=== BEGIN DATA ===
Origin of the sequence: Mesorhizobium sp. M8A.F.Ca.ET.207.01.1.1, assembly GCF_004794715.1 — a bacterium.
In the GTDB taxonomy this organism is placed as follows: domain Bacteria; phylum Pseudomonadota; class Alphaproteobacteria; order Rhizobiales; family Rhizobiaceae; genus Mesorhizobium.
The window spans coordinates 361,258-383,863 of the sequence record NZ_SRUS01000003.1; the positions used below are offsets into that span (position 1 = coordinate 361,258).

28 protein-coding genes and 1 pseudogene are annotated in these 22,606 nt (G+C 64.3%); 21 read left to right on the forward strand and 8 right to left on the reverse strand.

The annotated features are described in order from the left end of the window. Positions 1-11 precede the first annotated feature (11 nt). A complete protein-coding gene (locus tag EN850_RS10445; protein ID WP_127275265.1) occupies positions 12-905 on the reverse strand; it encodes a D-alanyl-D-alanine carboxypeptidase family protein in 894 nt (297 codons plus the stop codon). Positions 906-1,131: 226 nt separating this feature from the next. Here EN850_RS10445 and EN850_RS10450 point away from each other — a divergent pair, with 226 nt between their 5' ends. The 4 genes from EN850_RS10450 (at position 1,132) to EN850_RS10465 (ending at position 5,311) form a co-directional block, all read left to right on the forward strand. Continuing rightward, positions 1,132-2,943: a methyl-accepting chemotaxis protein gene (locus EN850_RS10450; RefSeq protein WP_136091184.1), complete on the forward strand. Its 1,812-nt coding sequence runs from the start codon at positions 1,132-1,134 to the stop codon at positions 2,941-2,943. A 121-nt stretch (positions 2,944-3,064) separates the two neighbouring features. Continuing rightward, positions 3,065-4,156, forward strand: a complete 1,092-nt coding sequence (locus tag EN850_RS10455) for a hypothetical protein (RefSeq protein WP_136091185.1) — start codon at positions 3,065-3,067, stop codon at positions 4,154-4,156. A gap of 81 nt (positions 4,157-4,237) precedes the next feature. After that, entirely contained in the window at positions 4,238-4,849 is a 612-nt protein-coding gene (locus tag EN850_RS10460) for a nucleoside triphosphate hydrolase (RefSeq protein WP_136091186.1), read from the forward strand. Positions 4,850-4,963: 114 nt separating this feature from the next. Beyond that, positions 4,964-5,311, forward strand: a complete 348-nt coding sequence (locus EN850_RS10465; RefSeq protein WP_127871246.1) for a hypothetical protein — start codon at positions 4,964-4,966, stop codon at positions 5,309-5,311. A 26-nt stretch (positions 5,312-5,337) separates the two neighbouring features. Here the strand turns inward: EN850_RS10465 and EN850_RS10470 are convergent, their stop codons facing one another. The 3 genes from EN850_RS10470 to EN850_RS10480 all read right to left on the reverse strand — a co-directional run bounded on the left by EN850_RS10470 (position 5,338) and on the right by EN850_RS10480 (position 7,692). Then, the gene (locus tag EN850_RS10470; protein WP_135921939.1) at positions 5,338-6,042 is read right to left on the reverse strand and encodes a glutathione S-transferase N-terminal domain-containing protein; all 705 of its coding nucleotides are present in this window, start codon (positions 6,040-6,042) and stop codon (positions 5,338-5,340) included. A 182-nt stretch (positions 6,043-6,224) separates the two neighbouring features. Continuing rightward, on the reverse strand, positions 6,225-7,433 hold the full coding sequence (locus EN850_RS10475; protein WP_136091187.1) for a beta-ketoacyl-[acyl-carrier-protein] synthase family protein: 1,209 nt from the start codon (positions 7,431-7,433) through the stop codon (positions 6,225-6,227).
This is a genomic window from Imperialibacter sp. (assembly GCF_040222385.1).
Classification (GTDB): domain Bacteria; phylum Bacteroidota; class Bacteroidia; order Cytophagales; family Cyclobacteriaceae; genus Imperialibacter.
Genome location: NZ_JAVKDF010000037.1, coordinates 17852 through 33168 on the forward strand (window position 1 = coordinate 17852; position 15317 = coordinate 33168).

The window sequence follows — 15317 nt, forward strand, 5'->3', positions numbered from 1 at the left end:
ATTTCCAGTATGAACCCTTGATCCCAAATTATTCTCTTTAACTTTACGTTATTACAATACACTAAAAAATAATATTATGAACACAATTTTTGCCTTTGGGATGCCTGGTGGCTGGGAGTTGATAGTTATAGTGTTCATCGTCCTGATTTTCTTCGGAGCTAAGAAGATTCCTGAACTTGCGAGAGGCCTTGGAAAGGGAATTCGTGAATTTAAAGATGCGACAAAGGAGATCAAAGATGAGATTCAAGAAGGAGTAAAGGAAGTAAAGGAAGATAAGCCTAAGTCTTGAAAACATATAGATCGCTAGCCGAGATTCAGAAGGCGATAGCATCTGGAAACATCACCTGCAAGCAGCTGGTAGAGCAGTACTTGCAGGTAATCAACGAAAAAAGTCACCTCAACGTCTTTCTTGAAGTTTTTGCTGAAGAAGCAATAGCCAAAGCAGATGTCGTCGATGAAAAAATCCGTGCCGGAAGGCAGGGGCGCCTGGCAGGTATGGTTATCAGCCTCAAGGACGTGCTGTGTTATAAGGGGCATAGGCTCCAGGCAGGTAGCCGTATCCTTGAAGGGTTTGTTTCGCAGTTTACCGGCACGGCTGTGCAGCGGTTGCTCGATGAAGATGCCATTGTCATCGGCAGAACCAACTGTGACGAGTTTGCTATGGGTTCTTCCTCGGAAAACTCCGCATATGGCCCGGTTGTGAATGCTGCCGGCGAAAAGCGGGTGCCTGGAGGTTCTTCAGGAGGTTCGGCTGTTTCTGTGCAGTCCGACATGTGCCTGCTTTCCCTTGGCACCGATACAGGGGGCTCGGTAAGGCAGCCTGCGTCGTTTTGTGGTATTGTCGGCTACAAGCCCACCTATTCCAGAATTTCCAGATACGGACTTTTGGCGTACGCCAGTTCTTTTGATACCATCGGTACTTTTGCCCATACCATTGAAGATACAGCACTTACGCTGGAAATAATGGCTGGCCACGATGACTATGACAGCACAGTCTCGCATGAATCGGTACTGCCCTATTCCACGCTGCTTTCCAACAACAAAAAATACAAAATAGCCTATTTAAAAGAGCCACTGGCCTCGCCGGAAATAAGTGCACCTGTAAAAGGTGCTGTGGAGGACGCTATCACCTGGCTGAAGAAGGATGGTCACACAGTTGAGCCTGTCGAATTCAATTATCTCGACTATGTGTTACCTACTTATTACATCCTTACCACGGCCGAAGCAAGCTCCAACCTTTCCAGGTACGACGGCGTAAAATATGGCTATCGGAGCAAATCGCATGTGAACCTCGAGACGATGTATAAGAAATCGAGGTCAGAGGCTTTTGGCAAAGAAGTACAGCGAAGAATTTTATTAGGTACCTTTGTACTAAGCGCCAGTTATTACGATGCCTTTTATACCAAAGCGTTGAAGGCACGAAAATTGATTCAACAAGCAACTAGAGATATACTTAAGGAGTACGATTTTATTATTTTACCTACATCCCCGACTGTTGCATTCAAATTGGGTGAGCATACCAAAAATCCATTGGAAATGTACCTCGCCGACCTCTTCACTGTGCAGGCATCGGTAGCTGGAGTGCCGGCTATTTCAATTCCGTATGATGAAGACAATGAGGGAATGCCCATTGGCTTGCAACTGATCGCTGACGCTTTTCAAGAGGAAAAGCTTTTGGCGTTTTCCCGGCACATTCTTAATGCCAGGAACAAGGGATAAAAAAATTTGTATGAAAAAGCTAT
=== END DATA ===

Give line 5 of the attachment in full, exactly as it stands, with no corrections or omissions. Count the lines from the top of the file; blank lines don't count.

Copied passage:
The annotated features are described in order from the left end of the window. Positions 1-11 precede the first annotated feature (11 nt). A complete protein-coding gene (locus tag EN850_RS10445; protein ID WP_127275265.1) occupies positions 12-905 on the reverse strand; it encodes a D-alanyl-D-alanine carboxypeptidase family protein in 894 nt (297 codons plus the stop codon). Positions 906-1,131: 226 nt separating this feature from the next. Here EN850_RS10445 and EN850_RS10450 point away from each other — a divergent pair, with 226 nt between their 5' ends. The 4 genes from EN850_RS10450 (at position 1,132) to EN850_RS10465 (ending at position 5,311) form a co-directional block, all read left to right on the forward strand. Continuing rightward, positions 1,132-2,943: a methyl-accepting chemotaxis protein gene (locus EN850_RS10450; RefSeq protein WP_136091184.1), complete on the forward strand. Its 1,812-nt coding sequence runs from the start codon at positions 1,132-1,134 to the stop codon at positions 2,941-2,943. A 121-nt stretch (positions 2,944-3,064) separates the two neighbouring features. Continuing rightward, positions 3,065-4,156, forward strand: a complete 1,092-nt coding sequence (locus tag EN850_RS10455) for a hypothetical protein (RefSeq protein WP_136091185.1) — start codon at positions 3,065-3,067, stop codon at positions 4,154-4,156. A gap of 81 nt (positions 4,157-4,237) precedes the next feature. After that, entirely contained in the window at positions 4,238-4,849 is a 612-nt protein-coding gene (locus tag EN850_RS10460) for a nucleoside triphosphate hydrolase (RefSeq protein WP_136091186.1), read from the forward strand. Positions 4,850-4,963: 114 nt separating this feature from the next. Beyond that, positions 4,964-5,311, forward strand: a complete 348-nt coding sequence (locus EN850_RS10465; RefSeq protein WP_127871246.1) for a hypothetical protein — start codon at positions 4,964-4,966, stop codon at positions 5,309-5,311. A 26-nt stretch (positions 5,312-5,337) separates the two neighbouring features. Here the strand turns inward: EN850_RS10465 and EN850_RS10470 are convergent, their stop codons facing one another. The 3 genes from EN850_RS10470 to EN850_RS10480 all read right to left on the reverse strand — a co-directional run bounded on the left by EN850_RS10470 (position 5,338) and on the right by EN850_RS10480 (position 7,692). Then, the gene (locus tag EN850_RS10470; protein WP_135921939.1) at positions 5,338-6,042 is read right to left on the reverse strand and encodes a glutathione S-transferase N-terminal domain-containing protein; all 705 of its coding nucleotides are present in this window, start codon (positions 6,040-6,042) and stop codon (positions 5,338-5,340) included. A 182-nt stretch (positions 6,043-6,224) separates the two neighbouring features. Continuing rightward, on the reverse strand, positions 6,225-7,433 hold the full coding sequence (locus EN850_RS10475; protein WP_136091187.1) for a beta-ketoacyl-[acyl-carrier-protein] synthase family protein: 1,209 nt from the start codon (positions 7,431-7,433) through the stop codon (positions 6,225-6,227).